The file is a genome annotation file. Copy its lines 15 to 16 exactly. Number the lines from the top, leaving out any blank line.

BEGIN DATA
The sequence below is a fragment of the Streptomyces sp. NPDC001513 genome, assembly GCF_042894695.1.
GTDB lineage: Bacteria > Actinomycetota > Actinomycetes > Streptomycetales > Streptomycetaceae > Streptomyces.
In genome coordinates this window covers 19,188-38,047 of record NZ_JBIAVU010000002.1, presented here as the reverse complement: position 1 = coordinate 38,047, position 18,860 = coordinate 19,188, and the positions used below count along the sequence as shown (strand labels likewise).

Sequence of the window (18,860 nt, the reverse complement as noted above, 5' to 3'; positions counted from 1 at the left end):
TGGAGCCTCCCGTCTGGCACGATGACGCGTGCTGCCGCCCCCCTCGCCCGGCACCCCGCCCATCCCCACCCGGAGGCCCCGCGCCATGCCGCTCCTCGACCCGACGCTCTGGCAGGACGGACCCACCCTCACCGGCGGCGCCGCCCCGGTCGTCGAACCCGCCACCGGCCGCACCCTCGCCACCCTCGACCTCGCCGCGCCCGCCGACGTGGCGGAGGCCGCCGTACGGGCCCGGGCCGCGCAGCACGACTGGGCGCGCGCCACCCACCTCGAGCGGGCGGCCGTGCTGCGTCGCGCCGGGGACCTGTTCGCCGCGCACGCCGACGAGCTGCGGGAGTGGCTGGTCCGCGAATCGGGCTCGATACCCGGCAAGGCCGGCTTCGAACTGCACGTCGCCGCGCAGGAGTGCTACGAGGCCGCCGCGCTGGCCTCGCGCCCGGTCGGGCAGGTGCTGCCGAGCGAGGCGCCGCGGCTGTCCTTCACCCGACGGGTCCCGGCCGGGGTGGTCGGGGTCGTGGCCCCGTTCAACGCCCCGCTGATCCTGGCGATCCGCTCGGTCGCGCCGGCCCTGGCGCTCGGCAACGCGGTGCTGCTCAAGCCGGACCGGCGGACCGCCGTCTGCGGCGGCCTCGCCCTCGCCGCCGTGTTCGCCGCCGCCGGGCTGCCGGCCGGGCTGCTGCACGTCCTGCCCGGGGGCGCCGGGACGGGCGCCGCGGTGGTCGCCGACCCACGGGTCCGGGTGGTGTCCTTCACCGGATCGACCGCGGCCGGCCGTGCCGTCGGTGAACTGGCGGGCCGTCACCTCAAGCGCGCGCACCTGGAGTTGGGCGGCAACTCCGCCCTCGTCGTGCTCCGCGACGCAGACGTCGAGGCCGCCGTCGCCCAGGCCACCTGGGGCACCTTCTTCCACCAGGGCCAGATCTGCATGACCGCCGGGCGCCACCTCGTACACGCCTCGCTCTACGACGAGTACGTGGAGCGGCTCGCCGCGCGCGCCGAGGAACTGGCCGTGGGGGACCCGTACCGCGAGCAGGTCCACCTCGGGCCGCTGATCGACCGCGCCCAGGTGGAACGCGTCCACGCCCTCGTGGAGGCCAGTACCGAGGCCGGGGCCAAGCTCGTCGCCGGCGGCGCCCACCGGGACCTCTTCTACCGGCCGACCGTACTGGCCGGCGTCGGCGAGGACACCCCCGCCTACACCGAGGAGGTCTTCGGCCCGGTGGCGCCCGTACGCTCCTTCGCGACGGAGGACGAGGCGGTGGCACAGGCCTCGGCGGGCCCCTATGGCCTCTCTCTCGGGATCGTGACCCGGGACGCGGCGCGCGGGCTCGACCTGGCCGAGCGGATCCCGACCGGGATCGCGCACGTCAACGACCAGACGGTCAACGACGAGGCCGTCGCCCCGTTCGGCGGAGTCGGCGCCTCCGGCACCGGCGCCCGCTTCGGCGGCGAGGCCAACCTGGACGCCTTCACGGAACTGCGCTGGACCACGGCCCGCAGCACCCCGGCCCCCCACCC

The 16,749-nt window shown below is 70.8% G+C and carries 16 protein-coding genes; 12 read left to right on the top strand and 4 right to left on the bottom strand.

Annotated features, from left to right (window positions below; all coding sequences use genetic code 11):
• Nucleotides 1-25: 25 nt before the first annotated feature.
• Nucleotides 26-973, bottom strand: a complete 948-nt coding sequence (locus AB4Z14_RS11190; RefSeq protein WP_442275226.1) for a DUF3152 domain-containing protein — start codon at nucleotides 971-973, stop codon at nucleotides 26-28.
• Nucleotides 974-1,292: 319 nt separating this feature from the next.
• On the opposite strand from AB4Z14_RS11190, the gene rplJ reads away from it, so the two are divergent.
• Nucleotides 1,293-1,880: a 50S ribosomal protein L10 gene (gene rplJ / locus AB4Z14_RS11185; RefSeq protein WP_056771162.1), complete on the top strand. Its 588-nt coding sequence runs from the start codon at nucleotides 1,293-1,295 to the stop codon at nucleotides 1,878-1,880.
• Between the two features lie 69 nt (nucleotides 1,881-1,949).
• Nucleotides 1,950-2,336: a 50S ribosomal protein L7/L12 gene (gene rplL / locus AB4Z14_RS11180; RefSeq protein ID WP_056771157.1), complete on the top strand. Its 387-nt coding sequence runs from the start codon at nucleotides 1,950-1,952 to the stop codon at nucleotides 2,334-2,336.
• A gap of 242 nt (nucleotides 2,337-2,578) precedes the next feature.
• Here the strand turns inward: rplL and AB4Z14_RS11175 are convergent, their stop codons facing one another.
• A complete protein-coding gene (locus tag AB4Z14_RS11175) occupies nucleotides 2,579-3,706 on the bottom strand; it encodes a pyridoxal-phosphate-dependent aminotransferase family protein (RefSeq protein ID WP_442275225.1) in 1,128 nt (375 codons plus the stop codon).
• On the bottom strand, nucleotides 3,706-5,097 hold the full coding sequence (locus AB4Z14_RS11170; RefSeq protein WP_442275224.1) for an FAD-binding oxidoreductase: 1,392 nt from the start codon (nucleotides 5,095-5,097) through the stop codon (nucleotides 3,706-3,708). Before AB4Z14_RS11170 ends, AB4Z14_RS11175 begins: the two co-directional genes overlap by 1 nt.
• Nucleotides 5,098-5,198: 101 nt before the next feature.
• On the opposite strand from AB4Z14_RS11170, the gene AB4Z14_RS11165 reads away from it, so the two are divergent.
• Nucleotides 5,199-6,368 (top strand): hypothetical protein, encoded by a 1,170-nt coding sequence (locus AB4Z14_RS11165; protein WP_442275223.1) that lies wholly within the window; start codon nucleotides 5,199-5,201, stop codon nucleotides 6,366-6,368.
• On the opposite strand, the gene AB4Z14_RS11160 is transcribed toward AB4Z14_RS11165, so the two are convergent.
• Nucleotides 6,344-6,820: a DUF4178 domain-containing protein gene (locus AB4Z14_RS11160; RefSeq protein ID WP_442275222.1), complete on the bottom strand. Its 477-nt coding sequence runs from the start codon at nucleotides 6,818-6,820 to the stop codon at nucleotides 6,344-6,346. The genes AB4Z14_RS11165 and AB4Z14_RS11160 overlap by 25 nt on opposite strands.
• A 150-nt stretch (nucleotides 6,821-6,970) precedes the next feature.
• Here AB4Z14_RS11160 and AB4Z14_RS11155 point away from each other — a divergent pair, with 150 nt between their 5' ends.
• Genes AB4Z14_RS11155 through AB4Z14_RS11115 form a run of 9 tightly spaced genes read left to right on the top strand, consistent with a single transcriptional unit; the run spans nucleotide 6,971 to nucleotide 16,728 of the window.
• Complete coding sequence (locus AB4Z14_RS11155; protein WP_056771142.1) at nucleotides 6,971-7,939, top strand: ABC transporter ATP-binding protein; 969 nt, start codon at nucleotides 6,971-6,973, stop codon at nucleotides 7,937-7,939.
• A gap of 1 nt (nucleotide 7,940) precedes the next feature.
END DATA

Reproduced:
• A gap of 242 nt (nucleotides 2,337-2,578) precedes the next feature.
• Here the strand turns inward: rplL and AB4Z14_RS11175 are convergent, their stop codons facing one another.